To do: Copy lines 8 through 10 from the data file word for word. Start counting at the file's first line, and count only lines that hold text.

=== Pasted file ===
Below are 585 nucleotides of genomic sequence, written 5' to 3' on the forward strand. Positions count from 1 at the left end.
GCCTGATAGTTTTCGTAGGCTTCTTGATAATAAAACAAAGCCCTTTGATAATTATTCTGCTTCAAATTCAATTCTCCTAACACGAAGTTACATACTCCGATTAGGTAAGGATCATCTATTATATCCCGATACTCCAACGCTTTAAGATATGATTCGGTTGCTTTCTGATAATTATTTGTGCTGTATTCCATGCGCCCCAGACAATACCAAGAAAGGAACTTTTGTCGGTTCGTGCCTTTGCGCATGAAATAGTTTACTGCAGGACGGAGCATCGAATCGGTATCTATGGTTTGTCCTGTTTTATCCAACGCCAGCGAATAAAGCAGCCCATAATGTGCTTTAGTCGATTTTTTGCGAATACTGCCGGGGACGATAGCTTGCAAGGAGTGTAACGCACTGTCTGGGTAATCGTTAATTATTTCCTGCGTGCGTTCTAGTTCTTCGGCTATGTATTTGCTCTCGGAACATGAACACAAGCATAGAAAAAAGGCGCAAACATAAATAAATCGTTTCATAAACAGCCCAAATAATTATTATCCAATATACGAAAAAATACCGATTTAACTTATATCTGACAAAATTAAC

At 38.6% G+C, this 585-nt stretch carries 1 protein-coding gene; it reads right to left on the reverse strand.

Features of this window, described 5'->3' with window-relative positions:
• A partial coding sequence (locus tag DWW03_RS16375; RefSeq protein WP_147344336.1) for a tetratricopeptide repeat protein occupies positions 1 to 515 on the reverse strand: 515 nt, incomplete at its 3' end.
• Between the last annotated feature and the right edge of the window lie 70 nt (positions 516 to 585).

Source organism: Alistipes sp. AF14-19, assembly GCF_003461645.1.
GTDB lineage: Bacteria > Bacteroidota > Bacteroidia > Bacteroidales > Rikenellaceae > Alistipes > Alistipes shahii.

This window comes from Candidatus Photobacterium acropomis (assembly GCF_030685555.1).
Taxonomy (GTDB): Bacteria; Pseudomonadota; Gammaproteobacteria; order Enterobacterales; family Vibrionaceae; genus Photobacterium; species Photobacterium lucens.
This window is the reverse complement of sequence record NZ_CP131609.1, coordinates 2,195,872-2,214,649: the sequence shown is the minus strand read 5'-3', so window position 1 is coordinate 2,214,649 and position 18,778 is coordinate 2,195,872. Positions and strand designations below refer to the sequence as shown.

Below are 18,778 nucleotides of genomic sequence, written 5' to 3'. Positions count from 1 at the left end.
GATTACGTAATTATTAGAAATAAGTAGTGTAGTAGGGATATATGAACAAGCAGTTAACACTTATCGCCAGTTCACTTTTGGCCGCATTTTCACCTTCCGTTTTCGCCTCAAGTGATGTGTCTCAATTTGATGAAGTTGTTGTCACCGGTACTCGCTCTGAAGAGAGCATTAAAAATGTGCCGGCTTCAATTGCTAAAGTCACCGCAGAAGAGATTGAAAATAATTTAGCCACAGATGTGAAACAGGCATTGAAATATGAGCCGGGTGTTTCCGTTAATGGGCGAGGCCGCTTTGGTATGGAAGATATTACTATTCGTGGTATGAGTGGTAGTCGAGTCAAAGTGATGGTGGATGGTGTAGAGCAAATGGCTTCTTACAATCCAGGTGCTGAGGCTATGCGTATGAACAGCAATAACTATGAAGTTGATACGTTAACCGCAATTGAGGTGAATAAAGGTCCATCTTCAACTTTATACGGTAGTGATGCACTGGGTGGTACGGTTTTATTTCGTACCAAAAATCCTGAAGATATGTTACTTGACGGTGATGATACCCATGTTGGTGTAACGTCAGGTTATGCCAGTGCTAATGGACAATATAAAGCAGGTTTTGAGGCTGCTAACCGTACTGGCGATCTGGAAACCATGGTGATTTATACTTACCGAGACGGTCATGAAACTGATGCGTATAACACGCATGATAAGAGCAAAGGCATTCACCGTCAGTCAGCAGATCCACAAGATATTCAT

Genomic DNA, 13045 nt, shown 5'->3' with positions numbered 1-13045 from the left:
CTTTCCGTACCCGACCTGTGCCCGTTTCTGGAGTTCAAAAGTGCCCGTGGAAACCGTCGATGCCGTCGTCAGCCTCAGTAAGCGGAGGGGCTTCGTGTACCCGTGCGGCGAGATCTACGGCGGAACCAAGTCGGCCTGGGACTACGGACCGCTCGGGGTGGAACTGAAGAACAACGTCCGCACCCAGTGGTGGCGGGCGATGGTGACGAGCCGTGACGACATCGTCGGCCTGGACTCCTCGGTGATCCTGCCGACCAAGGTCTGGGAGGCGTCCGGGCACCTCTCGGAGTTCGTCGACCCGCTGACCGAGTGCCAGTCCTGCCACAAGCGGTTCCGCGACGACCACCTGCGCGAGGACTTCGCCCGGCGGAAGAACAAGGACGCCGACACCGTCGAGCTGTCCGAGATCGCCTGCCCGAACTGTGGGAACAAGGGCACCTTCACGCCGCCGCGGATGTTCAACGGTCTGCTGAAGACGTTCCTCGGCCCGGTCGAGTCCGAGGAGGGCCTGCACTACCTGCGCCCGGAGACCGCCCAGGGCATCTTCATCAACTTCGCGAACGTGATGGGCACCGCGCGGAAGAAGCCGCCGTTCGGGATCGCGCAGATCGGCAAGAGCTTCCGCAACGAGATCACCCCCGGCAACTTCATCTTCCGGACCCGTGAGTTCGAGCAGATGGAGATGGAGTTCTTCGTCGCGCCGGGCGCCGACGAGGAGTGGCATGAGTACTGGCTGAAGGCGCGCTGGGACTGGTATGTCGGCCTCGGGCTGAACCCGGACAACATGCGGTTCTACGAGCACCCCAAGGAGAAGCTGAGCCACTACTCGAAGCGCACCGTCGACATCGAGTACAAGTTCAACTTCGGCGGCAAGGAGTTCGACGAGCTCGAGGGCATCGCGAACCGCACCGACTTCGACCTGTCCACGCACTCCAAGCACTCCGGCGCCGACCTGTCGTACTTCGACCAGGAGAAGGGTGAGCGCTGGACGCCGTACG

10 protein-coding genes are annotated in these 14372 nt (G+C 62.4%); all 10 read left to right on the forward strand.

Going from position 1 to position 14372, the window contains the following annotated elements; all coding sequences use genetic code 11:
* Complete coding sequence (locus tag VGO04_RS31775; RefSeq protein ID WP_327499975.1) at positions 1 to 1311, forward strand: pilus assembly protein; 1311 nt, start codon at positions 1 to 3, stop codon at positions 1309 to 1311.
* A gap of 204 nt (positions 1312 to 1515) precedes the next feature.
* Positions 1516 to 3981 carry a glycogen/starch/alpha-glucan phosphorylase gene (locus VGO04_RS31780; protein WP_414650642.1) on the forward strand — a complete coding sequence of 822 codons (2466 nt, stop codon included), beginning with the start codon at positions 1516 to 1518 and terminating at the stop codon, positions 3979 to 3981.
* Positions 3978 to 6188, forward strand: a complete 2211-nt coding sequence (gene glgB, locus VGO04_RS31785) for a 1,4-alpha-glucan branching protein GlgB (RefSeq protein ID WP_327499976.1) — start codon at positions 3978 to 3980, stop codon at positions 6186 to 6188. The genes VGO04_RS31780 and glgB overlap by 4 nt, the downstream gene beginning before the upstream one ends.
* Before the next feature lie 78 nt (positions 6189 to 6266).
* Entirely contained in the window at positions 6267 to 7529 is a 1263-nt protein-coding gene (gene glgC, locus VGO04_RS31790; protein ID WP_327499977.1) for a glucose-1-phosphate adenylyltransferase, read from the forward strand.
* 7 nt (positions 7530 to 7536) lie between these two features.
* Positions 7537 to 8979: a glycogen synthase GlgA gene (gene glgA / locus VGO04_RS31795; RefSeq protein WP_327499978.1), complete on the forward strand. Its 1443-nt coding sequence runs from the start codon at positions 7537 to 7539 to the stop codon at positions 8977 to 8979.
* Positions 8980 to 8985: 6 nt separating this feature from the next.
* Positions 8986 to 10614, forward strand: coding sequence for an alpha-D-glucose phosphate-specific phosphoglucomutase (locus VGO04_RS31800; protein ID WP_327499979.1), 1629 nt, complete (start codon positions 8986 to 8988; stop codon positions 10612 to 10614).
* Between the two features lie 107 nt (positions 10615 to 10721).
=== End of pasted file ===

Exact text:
GTDB lineage: Bacteria > Bacteroidota > Bacteroidia > Bacteroidales > Rikenellaceae > Alistipes > Alistipes shahii.

This window comes from Candidatus Photobacterium acropomis (assembly GCF_030685555.1).
Taxonomy (GTDB): Bacteria; Pseudomonadota; Gammaproteobacteria; order Enterobacterales; family Vibrionaceae; genus Photobacterium; species Photobacterium lucens.